If the Fargo School Board moves ahead with plans to build a new middle school in far-south Fargo, then residents of the Fargo School District should vote on it. The board is looking at such a project at a cost of $52.6 million. School districts throughout North Dakota and Minnesota routinely hold referendums to approve school building projects. Except Fargo.
Why doesn’t Fargo hold such referendums? It all goes back to December 3, 1991. I was a reporter for WDAY-TV at that time, and I had the Fargo school beat. On that date, residents of the school district went to the polls to vote on building a new junior high school in Fargo. Such a school was desperately needed. The measure overwhelmingly passed. Thus, Discovery Junior High (now a middle school) was constructed.
However, unbeknownst to the voters, the wording of the referendum gave the school board permission to increase taxes by up to 11.4 mills, to build as many schools as it desired—without having to go back to the voters again. It was sneaky and dishonest. I wrote many stories before the junior high vote and interviewed several knowledgeable people pushing for a yes vote. None of them told me about the master plan to use this vote to build other schools. Likewise, I covered several public forums on the need for a new junior high and reasons for people to vote yes. In none of those forums, did any of the speakers mention they will use this referendum to build additional schools. I had no idea this was the meaning of that vote. Fargo voters were duped.
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Since that 1991 election, the school board has authorized the construction of several more elementary schools, a new middle school, and a new high school. All without public votes. I agree with the board’s decision to build those schools. They were needed. However, I strongly disagree with the process.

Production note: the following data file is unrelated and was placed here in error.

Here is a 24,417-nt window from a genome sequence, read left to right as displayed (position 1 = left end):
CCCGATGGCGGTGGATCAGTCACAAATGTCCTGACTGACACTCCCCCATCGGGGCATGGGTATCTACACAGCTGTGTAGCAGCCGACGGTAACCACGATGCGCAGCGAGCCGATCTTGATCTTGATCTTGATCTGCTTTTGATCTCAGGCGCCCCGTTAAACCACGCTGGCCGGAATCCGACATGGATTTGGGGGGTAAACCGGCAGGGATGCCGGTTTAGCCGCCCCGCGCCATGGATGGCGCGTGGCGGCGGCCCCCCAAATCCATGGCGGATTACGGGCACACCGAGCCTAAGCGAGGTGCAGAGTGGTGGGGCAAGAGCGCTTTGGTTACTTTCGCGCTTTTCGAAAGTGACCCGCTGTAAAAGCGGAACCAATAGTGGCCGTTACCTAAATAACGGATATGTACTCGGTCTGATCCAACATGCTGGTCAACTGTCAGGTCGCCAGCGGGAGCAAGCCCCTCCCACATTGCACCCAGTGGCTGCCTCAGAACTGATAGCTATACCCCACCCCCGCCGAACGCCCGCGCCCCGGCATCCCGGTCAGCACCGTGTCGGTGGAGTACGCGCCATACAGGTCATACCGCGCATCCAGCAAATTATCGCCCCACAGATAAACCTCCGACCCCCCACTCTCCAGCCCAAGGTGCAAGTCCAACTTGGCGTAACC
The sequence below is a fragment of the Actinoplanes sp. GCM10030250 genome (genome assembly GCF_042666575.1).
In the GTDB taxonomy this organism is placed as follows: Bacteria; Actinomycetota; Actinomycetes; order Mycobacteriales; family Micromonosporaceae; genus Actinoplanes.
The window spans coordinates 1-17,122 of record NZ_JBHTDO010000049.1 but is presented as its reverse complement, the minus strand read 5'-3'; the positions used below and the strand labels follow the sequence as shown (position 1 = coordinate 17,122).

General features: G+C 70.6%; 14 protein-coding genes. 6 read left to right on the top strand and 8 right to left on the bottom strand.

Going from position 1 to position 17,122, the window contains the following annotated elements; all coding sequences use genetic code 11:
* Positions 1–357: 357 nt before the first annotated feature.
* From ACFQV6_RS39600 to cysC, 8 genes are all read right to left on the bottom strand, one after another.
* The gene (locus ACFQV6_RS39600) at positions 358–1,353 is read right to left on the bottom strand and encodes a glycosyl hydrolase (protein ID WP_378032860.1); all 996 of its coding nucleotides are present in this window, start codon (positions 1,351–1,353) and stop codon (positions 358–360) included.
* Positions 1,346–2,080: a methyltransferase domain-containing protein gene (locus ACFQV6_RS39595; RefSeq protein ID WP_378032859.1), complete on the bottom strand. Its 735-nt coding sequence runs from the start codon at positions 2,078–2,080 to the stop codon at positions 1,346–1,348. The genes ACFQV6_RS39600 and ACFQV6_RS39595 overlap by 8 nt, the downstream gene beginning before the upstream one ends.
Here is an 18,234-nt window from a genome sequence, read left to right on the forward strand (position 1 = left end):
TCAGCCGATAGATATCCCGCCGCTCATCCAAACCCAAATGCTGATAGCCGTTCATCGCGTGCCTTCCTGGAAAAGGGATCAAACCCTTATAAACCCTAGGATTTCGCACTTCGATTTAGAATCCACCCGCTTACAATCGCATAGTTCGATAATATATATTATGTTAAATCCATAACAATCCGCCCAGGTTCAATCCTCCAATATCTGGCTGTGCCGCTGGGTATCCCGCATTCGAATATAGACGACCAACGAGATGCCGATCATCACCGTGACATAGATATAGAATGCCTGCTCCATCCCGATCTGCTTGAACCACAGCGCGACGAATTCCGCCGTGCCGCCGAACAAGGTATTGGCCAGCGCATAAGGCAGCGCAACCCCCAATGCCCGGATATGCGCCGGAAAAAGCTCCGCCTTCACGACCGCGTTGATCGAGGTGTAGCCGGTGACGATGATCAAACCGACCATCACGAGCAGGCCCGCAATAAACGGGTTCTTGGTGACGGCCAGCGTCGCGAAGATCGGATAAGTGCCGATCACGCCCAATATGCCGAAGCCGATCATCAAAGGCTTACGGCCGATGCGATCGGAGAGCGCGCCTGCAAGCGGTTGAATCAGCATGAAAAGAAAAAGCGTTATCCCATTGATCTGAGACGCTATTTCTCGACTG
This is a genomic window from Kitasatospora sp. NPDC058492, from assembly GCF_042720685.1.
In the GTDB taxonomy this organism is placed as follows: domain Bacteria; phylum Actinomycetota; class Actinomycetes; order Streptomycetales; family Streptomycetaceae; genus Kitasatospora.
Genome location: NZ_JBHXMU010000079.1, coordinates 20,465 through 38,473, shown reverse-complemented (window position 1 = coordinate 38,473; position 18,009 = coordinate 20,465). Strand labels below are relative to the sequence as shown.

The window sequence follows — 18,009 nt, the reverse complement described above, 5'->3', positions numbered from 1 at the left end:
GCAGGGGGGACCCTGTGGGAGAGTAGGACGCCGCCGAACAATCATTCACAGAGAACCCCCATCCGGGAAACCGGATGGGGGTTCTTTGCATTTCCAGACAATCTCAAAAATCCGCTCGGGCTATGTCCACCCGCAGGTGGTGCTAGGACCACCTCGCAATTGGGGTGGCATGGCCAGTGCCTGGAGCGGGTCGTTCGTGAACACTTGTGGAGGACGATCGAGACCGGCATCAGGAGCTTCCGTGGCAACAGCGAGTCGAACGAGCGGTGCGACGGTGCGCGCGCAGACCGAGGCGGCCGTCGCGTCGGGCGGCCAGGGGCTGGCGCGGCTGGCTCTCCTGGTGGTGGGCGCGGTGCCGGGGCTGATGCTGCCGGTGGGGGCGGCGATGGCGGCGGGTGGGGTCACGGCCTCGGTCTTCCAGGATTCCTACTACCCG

So, over the last 27 years, when Fargo School Board members have been asked why people have not been voting on various school building projects, the answer has usually been, “Because Fargo voters gave us the authority to do this.” That’s technically true, but basically false. Fargo voters did not knowingly give the board that authority. I have never found anyone who voted in that 1991 election, who realized he or she was giving the board that power.
Regardless of whether a public vote is required now, the board should hold one. It would be an act of good will. It forces the board to be informative to district residents and to be responsible to those who are paying for schools. Fargo residents support quality education. It’s time to get their approval for big projects.
- I am confused as to how fill out the next census form. When it asks me what my race is, do I say I am a Caucasian or a North Dakotan?